8. My friend went through something like this with her daughter (connective tissue disease, pain, vision problems) for YEARS. They thought she was exaggerating or faking but they eventually discovered it was Ehlers Danlos. Her joints were so loose she had her shoulders dislocating. It also effected her vision because her brain was actually sinking into her spine. She had to have brain surgery to correct her vision and it worked. She also has celiac disease. https://en.wikipedia.org/wiki/Ehlers%E2%80%93Danlos_syndromes

    1. Post

      Hi Jessica! Interestingly, I literally just learned about Ehlers Danlos. I’m happy your friend’s daughter finally reached a diagnosis… but it seems like it was a very rough road getting there… a story so many of us can identify with. Thanks for sharing. I hope your comment can help someone else avoid such a long road to a diagnosis.

  9. Hi Anna With all of your auto-immune problems, have you ever heard of or tried LDN?
    It is a very interesting drug that is helping a lot of people.

    1. Post

      Hi Judy, yes! I was on LDN about 4 years ago because my thyroid antibodies were so high. It worked great in terms of lowering my antibodies. I go into a little bit more detail in this post. I am considering it as part of my next step if I am not able to turn all these antibodies off, but so far I am feeling pretty good in comparison to when I wrote this post and just received some encouraging test results. It’s a really nice option to have on the back-burner though, especially in comparison to other options of drugs out there for autoimmune disease. Thanks so much for reading and taking the time to comment, Judy!

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  10. Have you considered the effects of the blood transfusions you received on your immune system? According to NIH, the odds of developing an autoimmune disease go up dramatically after an uncomplicated transfusion. If you reseach blood transfusion autoimmune you may be suprisec at what you find. If you already had autoimmune issues it could make it worse. Hope you find a workable solution.

    1. Post

      Hi Jayne, yes… My doctors and I both think that the blood transfusion was the major trigger for this, but of course it would be hard to prove. The good news is that I’ve made a lot of progress since I wrote this post and have hope for a full recovery. Thanks for making this comment, Jayne, as I think we all need to take these types of triggers into consideration, even if some doctors tell us there’s no possible link.

  11. Wow, I’m so glad I found your post! I too had a hemorrhage after pregnancy and have been dealing with odd symptoms and pains since about 3 months afterward. I was sent to a rheum who discovered a positive ANA. When she ran the ANA ID panel, all came back negative with the exception of Anticentromere B (Systemic Sclerosis) which came back “Indeterminate”. She ran it again 2 months later with the exact same result. I have had so many debilitating symptoms that move and change, and my rheum has given me the impression she thinks I am just postpartum and depressed. I have begun to lose hope with all of this, which is tough when you have a baby- as I’m sure you well know! I have been doing the AIP diet now for 2 months and have made a lot of great progress, but every re-intro I’ve tried has failed and I do not have 100% remission of symptoms (still some numbness/tingling, GI issues, and random pains). Do you have any advice on re-intros? I am starting to lose hope that I will ever be able to eat somewhat normally again! And I’m terrified to think I might have the deadly Scleroderma brewing! I hope you can help!!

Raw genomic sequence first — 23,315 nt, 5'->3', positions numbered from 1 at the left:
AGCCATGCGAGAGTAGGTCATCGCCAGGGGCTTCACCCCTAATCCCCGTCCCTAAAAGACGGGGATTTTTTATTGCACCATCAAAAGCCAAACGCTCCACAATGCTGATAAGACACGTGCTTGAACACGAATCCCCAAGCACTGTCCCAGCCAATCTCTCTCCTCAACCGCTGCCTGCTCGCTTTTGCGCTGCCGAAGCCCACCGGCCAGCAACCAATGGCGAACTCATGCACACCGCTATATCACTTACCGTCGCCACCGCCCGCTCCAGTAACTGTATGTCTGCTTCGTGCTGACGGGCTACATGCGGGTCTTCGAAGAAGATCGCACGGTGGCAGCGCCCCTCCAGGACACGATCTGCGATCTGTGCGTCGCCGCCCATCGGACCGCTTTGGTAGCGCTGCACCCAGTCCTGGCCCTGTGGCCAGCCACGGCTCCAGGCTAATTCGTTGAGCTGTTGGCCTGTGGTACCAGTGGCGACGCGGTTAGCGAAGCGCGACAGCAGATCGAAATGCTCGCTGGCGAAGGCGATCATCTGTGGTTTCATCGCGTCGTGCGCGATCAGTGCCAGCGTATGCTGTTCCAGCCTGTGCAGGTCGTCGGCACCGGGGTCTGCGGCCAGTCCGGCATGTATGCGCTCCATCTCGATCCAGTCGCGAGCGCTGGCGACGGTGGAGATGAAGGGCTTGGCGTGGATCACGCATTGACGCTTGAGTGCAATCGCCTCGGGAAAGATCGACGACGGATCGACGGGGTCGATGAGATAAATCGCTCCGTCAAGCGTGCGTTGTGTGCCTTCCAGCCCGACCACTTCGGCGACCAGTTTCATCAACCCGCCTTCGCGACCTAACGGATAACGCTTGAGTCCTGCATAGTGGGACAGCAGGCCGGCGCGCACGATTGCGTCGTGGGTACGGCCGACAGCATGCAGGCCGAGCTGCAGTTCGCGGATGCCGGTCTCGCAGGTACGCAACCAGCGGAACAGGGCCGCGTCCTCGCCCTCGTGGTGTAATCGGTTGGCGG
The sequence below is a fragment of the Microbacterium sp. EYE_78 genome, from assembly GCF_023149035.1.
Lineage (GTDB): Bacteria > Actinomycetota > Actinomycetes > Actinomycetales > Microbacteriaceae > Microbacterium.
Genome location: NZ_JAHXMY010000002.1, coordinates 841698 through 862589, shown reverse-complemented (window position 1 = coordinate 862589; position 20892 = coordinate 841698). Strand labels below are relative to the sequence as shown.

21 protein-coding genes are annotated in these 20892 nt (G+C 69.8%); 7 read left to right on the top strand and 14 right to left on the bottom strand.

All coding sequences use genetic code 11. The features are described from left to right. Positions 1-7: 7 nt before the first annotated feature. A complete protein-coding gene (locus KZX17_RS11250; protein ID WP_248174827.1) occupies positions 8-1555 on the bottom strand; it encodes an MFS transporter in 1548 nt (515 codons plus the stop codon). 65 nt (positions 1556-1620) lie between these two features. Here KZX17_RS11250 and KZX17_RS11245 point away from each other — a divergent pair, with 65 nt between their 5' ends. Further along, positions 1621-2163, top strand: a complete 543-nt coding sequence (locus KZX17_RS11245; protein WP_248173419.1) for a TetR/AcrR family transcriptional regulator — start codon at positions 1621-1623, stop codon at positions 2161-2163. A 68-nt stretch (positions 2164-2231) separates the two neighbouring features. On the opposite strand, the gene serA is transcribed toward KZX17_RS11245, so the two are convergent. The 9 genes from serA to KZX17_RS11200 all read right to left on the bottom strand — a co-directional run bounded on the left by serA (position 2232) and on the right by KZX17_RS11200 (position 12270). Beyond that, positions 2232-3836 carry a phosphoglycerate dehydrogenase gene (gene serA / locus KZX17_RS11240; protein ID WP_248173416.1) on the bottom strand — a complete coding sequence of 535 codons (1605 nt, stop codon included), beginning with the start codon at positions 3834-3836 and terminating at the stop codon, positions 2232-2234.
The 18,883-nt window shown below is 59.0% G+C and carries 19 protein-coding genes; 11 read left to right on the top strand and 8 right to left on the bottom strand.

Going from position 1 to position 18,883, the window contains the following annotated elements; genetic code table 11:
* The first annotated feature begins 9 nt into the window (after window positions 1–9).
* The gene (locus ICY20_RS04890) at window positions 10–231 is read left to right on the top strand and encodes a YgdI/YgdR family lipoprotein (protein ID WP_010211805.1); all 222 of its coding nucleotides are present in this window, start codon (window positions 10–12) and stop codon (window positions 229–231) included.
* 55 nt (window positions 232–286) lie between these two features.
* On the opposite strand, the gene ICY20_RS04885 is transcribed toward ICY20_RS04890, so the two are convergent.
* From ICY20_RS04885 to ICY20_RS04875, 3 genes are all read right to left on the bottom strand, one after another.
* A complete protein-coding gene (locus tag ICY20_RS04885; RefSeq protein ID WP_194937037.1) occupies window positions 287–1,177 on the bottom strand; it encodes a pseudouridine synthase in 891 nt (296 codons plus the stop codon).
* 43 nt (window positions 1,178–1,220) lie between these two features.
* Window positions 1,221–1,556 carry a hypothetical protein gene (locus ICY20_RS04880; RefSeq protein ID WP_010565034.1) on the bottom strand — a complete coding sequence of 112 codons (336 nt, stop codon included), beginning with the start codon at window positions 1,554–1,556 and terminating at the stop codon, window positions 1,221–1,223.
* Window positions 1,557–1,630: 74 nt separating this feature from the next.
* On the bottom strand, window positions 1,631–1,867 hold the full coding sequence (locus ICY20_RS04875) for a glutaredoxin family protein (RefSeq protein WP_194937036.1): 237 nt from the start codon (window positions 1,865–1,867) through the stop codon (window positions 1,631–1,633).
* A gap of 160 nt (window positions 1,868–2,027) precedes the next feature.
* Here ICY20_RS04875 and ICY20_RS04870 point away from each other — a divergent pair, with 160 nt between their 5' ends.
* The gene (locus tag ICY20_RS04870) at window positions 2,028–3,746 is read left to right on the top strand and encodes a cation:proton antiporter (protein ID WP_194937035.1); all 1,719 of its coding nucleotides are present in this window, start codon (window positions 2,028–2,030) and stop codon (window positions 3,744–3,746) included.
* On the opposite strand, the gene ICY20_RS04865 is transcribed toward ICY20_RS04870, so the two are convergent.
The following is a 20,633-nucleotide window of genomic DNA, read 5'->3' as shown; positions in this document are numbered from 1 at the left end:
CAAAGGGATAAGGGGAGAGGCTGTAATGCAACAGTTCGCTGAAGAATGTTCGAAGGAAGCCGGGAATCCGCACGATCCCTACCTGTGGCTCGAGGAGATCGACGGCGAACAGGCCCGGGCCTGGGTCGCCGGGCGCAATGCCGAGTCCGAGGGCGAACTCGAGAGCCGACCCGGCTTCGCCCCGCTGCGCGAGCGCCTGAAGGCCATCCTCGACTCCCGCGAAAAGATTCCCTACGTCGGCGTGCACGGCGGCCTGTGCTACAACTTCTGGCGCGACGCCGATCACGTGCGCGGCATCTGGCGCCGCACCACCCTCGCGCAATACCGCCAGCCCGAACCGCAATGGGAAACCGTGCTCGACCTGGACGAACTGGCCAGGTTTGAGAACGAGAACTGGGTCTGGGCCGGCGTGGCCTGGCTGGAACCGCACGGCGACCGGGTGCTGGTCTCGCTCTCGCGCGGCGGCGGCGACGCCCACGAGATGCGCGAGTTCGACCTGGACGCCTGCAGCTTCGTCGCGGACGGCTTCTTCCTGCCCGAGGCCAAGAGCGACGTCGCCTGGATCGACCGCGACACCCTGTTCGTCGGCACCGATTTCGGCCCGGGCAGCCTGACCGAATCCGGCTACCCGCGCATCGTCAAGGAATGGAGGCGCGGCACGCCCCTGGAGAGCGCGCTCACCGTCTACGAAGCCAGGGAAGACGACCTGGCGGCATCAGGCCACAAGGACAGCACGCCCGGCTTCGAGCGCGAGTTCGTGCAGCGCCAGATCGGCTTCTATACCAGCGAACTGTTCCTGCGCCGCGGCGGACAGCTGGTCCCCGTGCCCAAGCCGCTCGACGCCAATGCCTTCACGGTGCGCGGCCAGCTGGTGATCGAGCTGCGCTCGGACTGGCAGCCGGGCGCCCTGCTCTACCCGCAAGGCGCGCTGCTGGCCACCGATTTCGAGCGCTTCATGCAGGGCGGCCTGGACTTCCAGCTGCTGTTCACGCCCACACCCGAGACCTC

Thank you!

    1. Post

      Hi Laura,

      First, congratulations on your baby! And I applaud you for already taking steps towards reversing your symptoms, despite no official diagnosis. Just from that alone, I know you will be successful in reversing your symptoms, so please do not give up on hope. You are already one step ahead.

      Regarding your progress with the AIP diet, I know from my own personal experience, as well as reading about others, that sometimes it can take longer (6 months to a year) before experiencing complete remission of symptoms and enough healing to be able to reintroduce foods without flaring. I, too, struggled intensely with reintroducing foods and decided after 6 months to work a functional medicine practitioner to test for problems in my gut. We found some bacterial overgrowth so I spent a few months treating that, and then was able to successfully reintroduce some foods after. There were a few other things I did, too. I talk about it all in my post: How I Healed My Leaky Gut and Finally Reintroduced Food without Flaring.

      If you find that even after a few more months on the AIP diet, you’re still not experiencing the healing you hoped for, you can read this post about troubleshooting the AIP diet. Also, do you have a functional medicine practitioner? If not, finding one to add to your healthcare team might really help you figure this out, especially since they have access to various types of testing to help you pinpoint what’s going on.

      Of course, everyone is different, but my symptoms were at their worst by 6 months post-partum, and it took me about a year or so to reverse them completely… so it did take some time. I’m sure the lack of sleep and hormonal changes from having a new baby didn’t help, but once those things balanced out, I felt a lot better.

      Do NOT give up hope, Laura!

  12. I have been sick for so long I keep trying to find an answer to my pains but all I get is there is nothing wrong you! You are just depressed.

    1. Post

      Ellie, I was also told by countless doctors that I was depressed… but we both know that’s not the case! Keep searching for your answers. Have you tried working with a functional medicine doctor who has access to a wide variety of testing?